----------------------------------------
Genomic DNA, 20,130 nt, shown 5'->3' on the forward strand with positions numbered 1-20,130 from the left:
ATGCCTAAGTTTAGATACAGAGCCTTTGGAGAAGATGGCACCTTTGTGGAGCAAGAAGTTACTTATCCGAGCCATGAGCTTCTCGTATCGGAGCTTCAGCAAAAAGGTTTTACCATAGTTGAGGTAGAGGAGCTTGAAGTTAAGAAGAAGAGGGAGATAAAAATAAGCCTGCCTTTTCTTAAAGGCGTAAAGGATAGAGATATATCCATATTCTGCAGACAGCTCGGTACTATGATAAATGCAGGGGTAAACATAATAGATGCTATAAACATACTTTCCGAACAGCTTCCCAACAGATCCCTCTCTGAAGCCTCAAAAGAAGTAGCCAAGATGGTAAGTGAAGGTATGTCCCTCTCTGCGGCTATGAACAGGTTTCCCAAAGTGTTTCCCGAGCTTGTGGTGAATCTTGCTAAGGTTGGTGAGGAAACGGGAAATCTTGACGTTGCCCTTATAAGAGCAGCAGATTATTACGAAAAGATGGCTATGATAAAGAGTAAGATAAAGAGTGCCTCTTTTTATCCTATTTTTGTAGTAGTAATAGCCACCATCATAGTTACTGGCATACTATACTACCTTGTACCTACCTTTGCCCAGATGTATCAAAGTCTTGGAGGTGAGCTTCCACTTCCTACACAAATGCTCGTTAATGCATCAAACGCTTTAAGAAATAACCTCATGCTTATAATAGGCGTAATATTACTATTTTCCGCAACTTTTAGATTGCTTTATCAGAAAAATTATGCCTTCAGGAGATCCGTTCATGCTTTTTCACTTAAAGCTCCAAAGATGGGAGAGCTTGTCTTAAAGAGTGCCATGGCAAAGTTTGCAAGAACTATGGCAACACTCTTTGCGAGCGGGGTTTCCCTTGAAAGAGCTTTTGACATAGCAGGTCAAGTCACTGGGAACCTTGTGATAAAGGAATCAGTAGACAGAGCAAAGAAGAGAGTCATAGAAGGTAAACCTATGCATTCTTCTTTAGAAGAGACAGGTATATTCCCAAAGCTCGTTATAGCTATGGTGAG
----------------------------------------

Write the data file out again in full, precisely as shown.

Genomic DNA, 20,130 nt, shown 5'->3' on the forward strand with positions numbered 1-20,130 from the left:
ATGCCTAAGTTTAGATACAGAGCCTTTGGAGAAGATGGCACCTTTGTGGAGCAAGAAGTTACTTATCCGAGCCATGAGCTTCTCGTATCGGAGCTTCAGCAAAAAGGTTTTACCATAGTTGAGGTAGAGGAGCTTGAAGTTAAGAAGAAGAGGGAGATAAAAATAAGCCTGCCTTTTCTTAAAGGCGTAAAGGATAGAGATATATCCATATTCTGCAGACAGCTCGGTACTATGATAAATGCAGGGGTAAACATAATAGATGCTATAAACATACTTTCCGAACAGCTTCCCAACAGATCCCTCTCTGAAGCCTCAAAAGAAGTAGCCAAGATGGTAAGTGAAGGTATGTCCCTCTCTGCGGCTATGAACAGGTTTCCCAAAGTGTTTCCCGAGCTTGTGGTGAATCTTGCTAAGGTTGGTGAGGAAACGGGAAATCTTGACGTTGCCCTTATAAGAGCAGCAGATTATTACGAAAAGATGGCTATGATAAAGAGTAAGATAAAGAGTGCCTCTTTTTATCCTATTTTTGTAGTAGTAATAGCCACCATCATAGTTACTGGCATACTATACTACCTTGTACCTACCTTTGCCCAGATGTATCAAAGTCTTGGAGGTGAGCTTCCACTTCCTACACAAATGCTCGTTAATGCATCAAACGCTTTAAGAAATAACCTCATGCTTATAATAGGCGTAATATTACTATTTTCCGCAACTTTTAGATTGCTTTATCAGAAAAATTATGCCTTCAGGAGATCCGTTCATGCTTTTTCACTTAAAGCTCCAAAGATGGGAGAGCTTGTCTTAAAGAGTGCCATGGCAAAGTTTGCAAGAACTATGGCAACACTCTTTGCGAGCGGGGTTTCCCTTGAAAGAGCTTTTGACATAGCAGGTCAAGTCACTGGGAACCTTGTGATAAAGGAATCAGTAGACAGAGCAAAGAAGAGAGTCATAGAAGGTAAACCTATGCATTCTTCTTTAGAAGAGACAGGTATATTCCCAAAGCTCGTTATAGCTATGGTGAG